When I tell people that I eat a mostly vegan diet, the reaction is similar: “Oh you must eat such healthy food”. But it is possible to eat a vegan diet and be as horribly unhealthy as the rest of the American public. I just try to eat one that is filled with as many whole foods as possible.
One of the well known issues is the prevalence of soy in many diets. Soy has been used for thousands of years by Asian cultures, but it was generally a side dish, not consumed at every meal. The prevalence of soy burgers, tofu, soy cheese, soy everything is part of why I resisted trying veganism for a long time.
But there are other factors too. I noticed that a lot of boxed cake mixes, pudding, and canned icing contains vegan ingredients. Perhaps that is because the ingredients, too long to name are inexpensive in their chemical form. But I set out to make Bakerella‘s famous cake pops from boxed mixes vegan style (cake pops are normally made from box mixes).
It was simple, the only substitution I had to make was the use of EnerG egg replacer, which left the cake a little flat, and oil instead of butter. The box mixes were already vegan and Chocolate covered Katie had already told me of a surprisingly vegan cake frosting, Pillsbury.
In the end, they looked like normal cake pop cake balls.
And tasted like Normal Cake Pop Balls.
They were even cute with their red white and blue sprinkles. But something was wrong. I developed a terrible, terrible headache after eating them. I used to get headaches all the time when I ate poorly. Now I think it’s a reaction to ingredients in the cake mix or sugars in the icing.
I’m a little hesitant to post this recipe. But if you can tolerate normal processed foods and don’t mind taking shortcuts, here’s the easy way to vegan cake pops.
Recipe: Easy Vegan From the Box Cake Balls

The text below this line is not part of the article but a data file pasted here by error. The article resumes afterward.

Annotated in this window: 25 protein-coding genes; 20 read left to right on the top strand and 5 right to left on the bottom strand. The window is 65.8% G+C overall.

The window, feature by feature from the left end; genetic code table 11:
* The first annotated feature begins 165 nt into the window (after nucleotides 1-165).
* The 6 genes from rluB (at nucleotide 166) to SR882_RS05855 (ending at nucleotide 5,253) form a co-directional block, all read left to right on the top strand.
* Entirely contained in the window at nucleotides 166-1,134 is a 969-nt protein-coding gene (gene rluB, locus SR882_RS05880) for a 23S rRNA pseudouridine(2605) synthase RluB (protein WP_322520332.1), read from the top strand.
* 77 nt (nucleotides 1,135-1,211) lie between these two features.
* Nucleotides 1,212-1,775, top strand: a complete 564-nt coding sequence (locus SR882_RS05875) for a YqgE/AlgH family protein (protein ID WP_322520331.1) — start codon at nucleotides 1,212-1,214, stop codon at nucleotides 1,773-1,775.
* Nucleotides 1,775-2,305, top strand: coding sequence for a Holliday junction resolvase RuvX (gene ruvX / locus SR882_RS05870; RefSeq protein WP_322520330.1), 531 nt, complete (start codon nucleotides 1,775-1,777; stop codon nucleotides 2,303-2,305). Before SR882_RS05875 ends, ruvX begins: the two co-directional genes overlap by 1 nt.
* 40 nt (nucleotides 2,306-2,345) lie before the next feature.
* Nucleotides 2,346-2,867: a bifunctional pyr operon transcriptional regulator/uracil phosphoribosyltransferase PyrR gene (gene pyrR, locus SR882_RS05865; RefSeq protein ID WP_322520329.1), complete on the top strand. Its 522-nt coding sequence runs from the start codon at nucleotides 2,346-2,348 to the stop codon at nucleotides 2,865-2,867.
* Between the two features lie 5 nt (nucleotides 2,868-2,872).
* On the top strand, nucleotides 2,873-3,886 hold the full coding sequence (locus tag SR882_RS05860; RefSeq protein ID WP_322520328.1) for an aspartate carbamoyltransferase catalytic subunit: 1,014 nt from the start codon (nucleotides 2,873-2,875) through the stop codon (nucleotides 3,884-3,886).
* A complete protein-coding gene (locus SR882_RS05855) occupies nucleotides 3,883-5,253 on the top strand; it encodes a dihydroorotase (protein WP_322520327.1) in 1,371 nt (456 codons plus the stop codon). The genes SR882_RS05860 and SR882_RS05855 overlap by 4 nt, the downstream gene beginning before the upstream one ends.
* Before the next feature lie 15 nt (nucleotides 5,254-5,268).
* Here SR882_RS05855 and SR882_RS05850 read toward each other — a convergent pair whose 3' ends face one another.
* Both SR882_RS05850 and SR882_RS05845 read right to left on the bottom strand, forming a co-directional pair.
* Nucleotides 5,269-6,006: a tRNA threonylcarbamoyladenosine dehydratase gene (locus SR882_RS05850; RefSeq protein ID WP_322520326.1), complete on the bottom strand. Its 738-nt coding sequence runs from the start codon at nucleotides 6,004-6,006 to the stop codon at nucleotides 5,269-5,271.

Summary: Adapted from: Bakerella’s Red Velvet Cake Balls
- 1 box cake mix (with vegan ingredients)
- 1 box jello brand pudding mix (with vegan ingredients)
- Oil to replace butter in cake mix
- Ener-G Egg replacer to replace eggs in cake mix
- 1 tub Pillsbury Frosting (make sure it’s a vegan variety)
- Dark chocolate bits to cover cake balls
- Make cake mix following instructions on box changing the following, add a box of pudding mix, use oil to replace any butter in recipe and ener-G Egg replacer to replace eggs (cake may not rise as much as usual)
- After cake is cooked and cooled completely, crumble into large bowl.
- Mix thoroughly with 2/3 tub frosting.
- Roll mixture into balls and lay on cookie sheet.
- Chill in freezer for several hours.
- Melt chocolate in microwave until liquid enough to coat (melt for 30 seconds, mix, melt for 30 seconds, mix, etc)
- Roll balls in chocolate and lay on wax paper until firm.
Not healthy, lots of sugar and preservatives.
Preparation time: 2 hour(s)
Cooking time: 30 minute(s)
Diet type: Vegan
Number of servings (yield): 12
This isn’t the only example of unhealthy options for vegans. There are plenty of vegan candies and highly processed foods that market themselves as vegan. I honestly think that low fat animal products might be healthier than some of the highly processed foods at my supermarket. What’s your worst vegan experience?
Early July at the Concord Farmer’s market
The second half of his post is much much healthier.
As it is my favorite Saturday morning activity when I’m hanging out at home, I went to the Concord Farmer’s Market with Cooper. I got there late so there wasn’t as much variety left, but here’s a rundown of items I purchased at the Early July Market.
A small head of purple cabbage. Other than cole slaw I’m not sure what to make with this.
Tomatoes, the last two available. Someone had set them aside and never came back fro them. I snagged them.
Kohlrabi, a green and a purple, I had never seen one of these before until I saw my mother-in-law eating one raw. She said they taste a little like apple.
Baby bok choy, a little wilted by the time I got to it. But it was yummy in yesterday’s BBQ.
Russian red kale, I have some of this growing in my garden right now, but you can never have enough kale.
Peas, I thought they were sugar snap peas, but they aren’t. Thinking of grilling these, because why not.
Garlic scape, the farmer practically gave these to me. I’m a little too excited about them. I’m thinking pesto and grilling.
European zucchini, also known as Italian zucchini, it’s zucchini, I’m sure I’ll find a use for this.
Summer squash, it’s as big as my forearm. Unlike my little baby summer squashes in the garden.
Pictured in the center is yellow zucchini, between a summer squash and the european zucchini. The skin is very soft almost velvety, And the farmer promised me that once I went yellow I would never want green again. I’m saving it so i don’t ruin it.
What’s showing up at your farmer’s market?
What is your perception of vegan, is it inherently healthier, or can it still be full of junk food?